The horse was sent off at 18/1 and was having his first start of the season, hanging a tad under pressure having been keen enough. I’m sure Ivory will get wins from him based on this evidence, adding to his 6f, 16 runner, Newmarket novice success – this race has thrown up 17 winners since. Surely he’ll be winning from this mark sooner rather than later!


Sectional ‘Eye-Catchers’

I’ve been trawling through the Geegeez results tabs to find a horse/race of note and decided to highlight a race from Doncaster on the 5th July.

It was the 2.50, a C3, 7f, 3YO Only handicap.

The sectionals suggest that we may want to keep the front three onside…

Tiger Crusade (OR 80) / Society Lion (86) / Jumaira Bay (82)

Of course, whether they’re a backable price in future runs, time will tell. But I don’t want to underestimate what they did here.

There is a ‘medium to high’ confidence in the sectional pars for this CD, with a sample race size of 108.

All three were held up, in a race run at a crawl. In theory they were in the wrong place when the tempo quickened, those near the front having gone awfully slow. This race turned into a dash, but these three dashed much faster than the others, against the overall race finishing speed.

All three put in the after-burners and somewhat sprinted to the line from around 3f out. All three ran both the final 2f in sub 12 seconds with perhaps the second, Society Lion, showing the quickest turn of foot from 2 to 1 furlong out. He had to switch around runners and lost plenty of ground. The 3rd came from the clouds.

In theory, with a more evenly run race and/or a faster pace on the front end, they’d have gone through the race more efficiently and been even more impressive. However, what they did here also indicates they can quicken sharply off a mediocre pace, and that’s always a potent weapon and some sign of latent ability/class. This is useful information to know if they turn up in races without much pace on paper. And, if there is more pace/an evenly run race, there should be even more fireworks moving forwards.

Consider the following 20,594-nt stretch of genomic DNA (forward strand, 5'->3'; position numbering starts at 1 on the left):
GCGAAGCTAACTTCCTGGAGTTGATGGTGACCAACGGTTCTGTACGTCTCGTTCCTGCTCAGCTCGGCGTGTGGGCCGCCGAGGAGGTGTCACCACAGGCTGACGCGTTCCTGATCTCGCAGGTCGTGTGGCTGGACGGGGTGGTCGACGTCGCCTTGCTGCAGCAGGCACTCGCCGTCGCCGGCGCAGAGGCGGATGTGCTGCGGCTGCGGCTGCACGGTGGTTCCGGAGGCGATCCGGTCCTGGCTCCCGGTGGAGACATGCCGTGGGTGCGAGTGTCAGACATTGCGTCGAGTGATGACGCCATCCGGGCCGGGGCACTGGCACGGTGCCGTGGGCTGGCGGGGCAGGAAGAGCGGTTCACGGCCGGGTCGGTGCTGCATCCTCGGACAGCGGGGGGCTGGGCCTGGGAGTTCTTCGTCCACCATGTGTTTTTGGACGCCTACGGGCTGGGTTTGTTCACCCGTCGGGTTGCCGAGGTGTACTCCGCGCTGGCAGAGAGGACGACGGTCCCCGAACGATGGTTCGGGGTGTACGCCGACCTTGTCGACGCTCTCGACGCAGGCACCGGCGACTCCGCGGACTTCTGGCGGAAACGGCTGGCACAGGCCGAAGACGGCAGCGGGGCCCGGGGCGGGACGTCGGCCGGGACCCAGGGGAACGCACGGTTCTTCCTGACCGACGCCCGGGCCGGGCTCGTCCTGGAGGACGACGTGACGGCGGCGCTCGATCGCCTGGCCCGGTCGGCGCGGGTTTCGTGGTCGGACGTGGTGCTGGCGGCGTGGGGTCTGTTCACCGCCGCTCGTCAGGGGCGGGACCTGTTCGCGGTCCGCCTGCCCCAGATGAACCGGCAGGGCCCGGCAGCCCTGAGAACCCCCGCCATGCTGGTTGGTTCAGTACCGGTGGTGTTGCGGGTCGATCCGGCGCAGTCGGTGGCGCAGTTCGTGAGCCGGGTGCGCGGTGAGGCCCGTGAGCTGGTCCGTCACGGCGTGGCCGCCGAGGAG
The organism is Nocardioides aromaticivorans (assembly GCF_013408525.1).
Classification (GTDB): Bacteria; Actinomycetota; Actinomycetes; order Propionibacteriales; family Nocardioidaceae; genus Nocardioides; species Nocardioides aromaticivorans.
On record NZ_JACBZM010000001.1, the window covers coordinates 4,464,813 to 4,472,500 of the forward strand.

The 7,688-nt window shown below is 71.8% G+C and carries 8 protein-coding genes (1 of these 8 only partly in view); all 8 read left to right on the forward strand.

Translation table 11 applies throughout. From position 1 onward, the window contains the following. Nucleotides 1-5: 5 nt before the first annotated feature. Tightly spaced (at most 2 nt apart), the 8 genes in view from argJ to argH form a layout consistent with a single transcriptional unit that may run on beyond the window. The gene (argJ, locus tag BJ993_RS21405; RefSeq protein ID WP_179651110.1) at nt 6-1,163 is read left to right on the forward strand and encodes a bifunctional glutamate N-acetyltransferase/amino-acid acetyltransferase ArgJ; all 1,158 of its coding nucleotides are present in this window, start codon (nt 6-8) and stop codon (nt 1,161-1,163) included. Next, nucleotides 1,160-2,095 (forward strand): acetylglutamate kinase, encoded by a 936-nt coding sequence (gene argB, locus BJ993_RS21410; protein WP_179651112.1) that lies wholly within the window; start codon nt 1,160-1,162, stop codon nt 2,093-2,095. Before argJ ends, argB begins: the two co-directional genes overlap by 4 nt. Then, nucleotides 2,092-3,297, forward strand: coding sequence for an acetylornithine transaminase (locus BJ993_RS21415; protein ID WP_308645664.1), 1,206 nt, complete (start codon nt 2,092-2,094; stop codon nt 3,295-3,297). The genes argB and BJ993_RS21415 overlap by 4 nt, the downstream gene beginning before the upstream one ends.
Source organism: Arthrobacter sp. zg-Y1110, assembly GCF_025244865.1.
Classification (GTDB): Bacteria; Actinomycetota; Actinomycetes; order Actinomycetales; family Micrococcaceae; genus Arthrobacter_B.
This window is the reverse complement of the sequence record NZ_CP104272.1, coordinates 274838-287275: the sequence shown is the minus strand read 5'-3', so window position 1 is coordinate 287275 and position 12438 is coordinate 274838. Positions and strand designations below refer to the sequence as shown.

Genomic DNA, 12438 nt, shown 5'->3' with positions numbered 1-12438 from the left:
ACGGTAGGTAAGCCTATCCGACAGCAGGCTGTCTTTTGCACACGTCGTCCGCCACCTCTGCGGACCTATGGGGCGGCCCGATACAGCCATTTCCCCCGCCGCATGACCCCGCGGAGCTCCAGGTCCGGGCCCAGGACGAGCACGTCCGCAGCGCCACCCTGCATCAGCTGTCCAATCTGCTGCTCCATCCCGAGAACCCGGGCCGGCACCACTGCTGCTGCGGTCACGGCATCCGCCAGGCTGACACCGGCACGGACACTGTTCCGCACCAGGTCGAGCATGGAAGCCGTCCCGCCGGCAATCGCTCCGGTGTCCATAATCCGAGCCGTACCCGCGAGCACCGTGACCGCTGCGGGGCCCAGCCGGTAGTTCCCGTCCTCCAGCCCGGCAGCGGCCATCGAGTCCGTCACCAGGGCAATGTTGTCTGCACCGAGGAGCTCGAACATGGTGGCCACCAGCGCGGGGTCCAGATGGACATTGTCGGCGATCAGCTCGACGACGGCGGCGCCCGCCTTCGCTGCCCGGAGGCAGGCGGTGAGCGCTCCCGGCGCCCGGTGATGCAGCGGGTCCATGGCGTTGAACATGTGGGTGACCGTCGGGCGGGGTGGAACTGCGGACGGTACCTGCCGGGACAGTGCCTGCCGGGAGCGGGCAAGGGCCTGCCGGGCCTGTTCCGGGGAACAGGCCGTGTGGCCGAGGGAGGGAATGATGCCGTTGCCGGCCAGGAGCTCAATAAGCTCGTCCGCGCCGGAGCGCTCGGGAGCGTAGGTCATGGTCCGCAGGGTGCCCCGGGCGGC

I’m still in the learning phase with Sectional Times, and you can find a few videos on my Youtube Channel HERE>>> , which explain more.

We shall see if what these three did ‘on the clock’ has any bearing moving forwards (it doesn’t always work out!), but I suspect all three are well ahead of their marks and they could all be very good in time. I wonder if any will make Listed+ class at some point. It will be fascinating finding out.


That’s all for this week’s ‘Tracker Tuesday’. As ever, if you enjoy finding your own winners, you can give the excellent Geegeez Gold a go for 30 days for just £1 by clicking the banner below. It’s a superb piece of kit but you’re best diving in yourself and playing around with the tools. The racecards are something else. 

Happy Punting,


Your first 30 days for just £1


Post Comments

Do join in the conversation below, we're a friendly bunch.. all questions welcome, and do share your selections or thoughts

2 Responses

  1. Those sectional times look interesting. When watching replays I do look for horses coming home with a run whether it’s up or down the field. It could prove very useful given my approach.

Leave a Reply

Your email address will not be published. Required fields are marked *